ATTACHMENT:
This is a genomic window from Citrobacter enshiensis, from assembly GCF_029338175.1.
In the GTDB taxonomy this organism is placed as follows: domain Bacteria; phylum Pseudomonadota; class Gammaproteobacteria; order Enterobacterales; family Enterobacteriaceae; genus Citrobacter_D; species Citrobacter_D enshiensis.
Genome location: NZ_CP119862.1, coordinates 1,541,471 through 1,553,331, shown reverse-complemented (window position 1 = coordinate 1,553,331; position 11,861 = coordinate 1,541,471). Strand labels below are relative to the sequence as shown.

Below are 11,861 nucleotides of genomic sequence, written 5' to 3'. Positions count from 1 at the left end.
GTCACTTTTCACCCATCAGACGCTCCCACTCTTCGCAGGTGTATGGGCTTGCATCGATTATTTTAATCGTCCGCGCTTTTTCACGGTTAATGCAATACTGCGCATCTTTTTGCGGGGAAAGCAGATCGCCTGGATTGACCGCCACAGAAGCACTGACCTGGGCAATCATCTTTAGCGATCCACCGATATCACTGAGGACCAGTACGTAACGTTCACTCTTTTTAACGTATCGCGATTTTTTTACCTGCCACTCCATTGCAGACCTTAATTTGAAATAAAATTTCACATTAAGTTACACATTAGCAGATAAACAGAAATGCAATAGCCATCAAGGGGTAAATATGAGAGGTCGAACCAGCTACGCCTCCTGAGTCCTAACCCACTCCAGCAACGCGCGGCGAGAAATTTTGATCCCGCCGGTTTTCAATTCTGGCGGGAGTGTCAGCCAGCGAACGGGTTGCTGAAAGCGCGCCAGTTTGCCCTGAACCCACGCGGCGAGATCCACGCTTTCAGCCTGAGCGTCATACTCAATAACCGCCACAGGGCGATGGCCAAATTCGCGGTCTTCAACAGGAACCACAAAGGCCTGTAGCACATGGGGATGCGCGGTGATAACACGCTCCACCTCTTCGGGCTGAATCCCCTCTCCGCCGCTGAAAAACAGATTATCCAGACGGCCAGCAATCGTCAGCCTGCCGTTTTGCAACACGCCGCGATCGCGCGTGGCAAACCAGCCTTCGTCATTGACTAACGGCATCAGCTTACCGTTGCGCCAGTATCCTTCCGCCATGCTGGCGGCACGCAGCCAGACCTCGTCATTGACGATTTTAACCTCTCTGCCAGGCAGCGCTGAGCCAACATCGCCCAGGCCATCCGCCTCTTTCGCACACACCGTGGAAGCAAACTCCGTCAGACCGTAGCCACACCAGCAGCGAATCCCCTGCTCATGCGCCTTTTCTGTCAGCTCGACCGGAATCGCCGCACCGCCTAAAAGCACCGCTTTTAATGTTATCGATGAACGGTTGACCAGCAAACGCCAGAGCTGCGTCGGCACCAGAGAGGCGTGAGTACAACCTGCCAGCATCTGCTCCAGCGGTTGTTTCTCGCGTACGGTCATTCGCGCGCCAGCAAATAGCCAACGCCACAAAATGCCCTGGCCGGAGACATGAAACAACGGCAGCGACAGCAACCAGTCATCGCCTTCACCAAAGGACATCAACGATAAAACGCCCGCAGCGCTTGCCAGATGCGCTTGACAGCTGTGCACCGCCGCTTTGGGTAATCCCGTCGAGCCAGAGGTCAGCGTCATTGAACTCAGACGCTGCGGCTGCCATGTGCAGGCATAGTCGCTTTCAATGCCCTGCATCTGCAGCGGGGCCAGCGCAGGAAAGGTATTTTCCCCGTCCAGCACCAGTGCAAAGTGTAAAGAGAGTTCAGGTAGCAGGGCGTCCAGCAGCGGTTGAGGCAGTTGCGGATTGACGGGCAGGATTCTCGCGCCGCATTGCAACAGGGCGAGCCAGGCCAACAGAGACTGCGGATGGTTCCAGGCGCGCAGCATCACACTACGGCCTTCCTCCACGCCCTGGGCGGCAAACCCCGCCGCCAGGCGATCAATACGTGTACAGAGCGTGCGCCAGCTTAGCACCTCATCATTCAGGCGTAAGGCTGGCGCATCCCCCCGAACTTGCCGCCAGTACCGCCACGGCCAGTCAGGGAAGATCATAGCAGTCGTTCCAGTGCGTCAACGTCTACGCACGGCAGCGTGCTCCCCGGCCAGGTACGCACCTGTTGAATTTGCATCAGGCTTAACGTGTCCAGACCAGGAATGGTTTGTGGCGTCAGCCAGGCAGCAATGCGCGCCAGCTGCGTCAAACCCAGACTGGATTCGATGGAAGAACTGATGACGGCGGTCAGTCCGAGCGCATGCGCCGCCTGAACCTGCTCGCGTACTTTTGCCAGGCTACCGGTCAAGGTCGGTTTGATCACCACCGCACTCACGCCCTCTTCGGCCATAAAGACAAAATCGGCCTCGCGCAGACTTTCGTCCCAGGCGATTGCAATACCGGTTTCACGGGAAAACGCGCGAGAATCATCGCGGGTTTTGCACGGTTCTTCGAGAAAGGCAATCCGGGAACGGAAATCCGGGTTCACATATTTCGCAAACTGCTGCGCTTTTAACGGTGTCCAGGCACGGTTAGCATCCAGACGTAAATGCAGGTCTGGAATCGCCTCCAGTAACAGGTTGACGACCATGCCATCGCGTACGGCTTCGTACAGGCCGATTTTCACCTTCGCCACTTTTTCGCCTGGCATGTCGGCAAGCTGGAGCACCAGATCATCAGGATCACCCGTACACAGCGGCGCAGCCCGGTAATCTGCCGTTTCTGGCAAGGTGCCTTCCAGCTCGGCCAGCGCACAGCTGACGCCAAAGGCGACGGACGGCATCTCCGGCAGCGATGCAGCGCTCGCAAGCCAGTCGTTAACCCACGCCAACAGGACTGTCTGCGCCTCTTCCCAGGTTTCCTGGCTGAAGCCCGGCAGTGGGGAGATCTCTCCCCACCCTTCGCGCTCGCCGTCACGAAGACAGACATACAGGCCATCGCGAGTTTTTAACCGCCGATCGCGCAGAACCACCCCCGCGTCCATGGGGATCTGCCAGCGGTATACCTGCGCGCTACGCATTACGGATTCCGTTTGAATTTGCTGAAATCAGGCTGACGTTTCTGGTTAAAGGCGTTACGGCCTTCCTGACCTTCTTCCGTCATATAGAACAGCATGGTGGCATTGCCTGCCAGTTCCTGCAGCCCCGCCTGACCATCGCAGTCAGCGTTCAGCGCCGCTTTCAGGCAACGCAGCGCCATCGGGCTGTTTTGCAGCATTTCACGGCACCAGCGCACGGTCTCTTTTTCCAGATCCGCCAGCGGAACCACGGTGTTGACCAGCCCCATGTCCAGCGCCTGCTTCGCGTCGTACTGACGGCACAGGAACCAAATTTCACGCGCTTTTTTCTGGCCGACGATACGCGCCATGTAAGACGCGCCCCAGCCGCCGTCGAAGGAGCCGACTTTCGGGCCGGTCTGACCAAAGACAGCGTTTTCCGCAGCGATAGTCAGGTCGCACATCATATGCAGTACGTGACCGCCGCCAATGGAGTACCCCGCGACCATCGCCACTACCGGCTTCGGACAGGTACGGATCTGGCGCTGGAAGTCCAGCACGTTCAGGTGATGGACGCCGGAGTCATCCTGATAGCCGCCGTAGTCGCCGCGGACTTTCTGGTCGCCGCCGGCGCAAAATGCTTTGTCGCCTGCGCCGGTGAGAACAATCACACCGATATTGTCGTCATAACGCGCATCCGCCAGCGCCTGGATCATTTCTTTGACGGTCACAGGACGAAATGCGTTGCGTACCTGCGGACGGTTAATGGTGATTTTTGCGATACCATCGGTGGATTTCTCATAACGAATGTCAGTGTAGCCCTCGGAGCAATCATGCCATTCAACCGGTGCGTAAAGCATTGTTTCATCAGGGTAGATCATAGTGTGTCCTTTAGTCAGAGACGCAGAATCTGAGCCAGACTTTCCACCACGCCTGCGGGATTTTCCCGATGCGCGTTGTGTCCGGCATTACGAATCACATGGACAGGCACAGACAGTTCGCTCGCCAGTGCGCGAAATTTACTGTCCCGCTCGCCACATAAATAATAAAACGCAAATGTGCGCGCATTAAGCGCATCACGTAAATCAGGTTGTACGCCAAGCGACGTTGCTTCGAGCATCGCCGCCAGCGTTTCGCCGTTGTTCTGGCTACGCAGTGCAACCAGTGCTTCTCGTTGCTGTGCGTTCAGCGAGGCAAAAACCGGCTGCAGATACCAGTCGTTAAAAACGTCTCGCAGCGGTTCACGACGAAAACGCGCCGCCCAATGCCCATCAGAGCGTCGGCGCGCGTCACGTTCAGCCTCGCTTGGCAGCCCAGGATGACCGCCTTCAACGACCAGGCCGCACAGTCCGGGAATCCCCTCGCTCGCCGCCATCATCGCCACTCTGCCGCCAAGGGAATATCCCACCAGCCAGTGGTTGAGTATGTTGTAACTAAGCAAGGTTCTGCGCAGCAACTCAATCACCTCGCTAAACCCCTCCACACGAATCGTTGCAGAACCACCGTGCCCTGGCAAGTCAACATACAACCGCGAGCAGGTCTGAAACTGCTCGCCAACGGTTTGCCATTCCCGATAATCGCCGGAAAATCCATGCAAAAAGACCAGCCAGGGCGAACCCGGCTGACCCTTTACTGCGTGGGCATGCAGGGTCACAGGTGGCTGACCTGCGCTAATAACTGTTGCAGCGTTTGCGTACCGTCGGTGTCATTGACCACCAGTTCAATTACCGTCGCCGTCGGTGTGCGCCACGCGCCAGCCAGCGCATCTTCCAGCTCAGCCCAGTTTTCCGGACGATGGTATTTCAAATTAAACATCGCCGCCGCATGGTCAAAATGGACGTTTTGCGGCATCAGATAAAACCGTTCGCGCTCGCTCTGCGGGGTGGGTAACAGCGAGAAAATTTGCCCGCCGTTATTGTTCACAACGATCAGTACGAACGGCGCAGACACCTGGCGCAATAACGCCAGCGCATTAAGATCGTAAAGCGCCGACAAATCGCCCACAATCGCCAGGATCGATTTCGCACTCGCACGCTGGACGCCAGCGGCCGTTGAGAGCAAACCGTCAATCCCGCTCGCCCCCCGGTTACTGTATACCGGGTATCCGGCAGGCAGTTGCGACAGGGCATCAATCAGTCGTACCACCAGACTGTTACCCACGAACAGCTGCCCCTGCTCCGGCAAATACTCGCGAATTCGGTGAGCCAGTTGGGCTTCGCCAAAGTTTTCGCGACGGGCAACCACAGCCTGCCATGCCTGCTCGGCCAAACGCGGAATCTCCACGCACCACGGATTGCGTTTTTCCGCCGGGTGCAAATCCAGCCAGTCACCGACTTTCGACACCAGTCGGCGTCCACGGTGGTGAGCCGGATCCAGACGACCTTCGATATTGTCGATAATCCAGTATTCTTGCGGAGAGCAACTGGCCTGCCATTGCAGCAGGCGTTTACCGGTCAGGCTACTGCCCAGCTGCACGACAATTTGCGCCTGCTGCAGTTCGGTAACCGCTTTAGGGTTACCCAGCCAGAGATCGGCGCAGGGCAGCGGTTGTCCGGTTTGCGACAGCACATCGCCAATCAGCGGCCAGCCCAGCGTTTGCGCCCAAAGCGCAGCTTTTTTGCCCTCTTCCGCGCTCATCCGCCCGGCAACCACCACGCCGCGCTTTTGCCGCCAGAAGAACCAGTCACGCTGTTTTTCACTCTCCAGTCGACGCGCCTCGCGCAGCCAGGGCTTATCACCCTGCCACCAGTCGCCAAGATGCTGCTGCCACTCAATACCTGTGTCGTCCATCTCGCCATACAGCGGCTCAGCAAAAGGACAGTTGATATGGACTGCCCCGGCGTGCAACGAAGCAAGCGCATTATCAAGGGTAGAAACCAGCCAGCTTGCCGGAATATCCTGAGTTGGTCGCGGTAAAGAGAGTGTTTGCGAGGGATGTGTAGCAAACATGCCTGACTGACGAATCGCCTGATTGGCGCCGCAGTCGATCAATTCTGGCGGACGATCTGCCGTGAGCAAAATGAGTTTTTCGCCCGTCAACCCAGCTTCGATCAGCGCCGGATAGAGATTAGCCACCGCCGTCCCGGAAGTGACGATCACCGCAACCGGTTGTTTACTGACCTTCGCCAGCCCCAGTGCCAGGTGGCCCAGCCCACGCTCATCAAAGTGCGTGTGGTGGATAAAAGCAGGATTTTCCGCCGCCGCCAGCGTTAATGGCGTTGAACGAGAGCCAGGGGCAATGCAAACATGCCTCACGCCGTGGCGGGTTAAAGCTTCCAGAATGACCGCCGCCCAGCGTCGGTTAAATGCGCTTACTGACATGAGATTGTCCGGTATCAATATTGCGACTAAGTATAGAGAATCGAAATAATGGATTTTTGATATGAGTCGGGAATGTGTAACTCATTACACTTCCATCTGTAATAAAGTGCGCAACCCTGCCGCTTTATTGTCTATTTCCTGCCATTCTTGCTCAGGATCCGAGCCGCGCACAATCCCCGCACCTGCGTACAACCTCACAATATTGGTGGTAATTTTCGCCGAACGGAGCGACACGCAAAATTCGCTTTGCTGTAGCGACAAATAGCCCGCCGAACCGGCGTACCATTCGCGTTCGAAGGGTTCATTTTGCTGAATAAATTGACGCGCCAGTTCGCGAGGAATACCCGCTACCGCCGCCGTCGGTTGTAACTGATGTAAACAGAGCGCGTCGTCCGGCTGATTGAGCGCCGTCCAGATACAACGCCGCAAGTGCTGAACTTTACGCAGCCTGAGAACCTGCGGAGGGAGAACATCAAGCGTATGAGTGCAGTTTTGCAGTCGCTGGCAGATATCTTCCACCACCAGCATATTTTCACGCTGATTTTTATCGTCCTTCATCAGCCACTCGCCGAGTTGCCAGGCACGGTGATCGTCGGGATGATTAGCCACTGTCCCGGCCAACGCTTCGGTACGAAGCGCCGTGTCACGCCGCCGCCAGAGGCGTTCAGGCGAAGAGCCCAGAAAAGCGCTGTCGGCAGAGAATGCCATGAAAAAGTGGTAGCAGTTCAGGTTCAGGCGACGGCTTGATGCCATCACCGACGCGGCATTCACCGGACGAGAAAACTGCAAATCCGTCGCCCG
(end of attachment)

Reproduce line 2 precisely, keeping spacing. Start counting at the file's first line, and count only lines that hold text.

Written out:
In the GTDB taxonomy this organism is placed as follows: domain Bacteria; phylum Pseudomonadota; class Gammaproteobacteria; order Enterobacterales; family Enterobacteriaceae; genus Citrobacter_D; species Citrobacter_D enshiensis.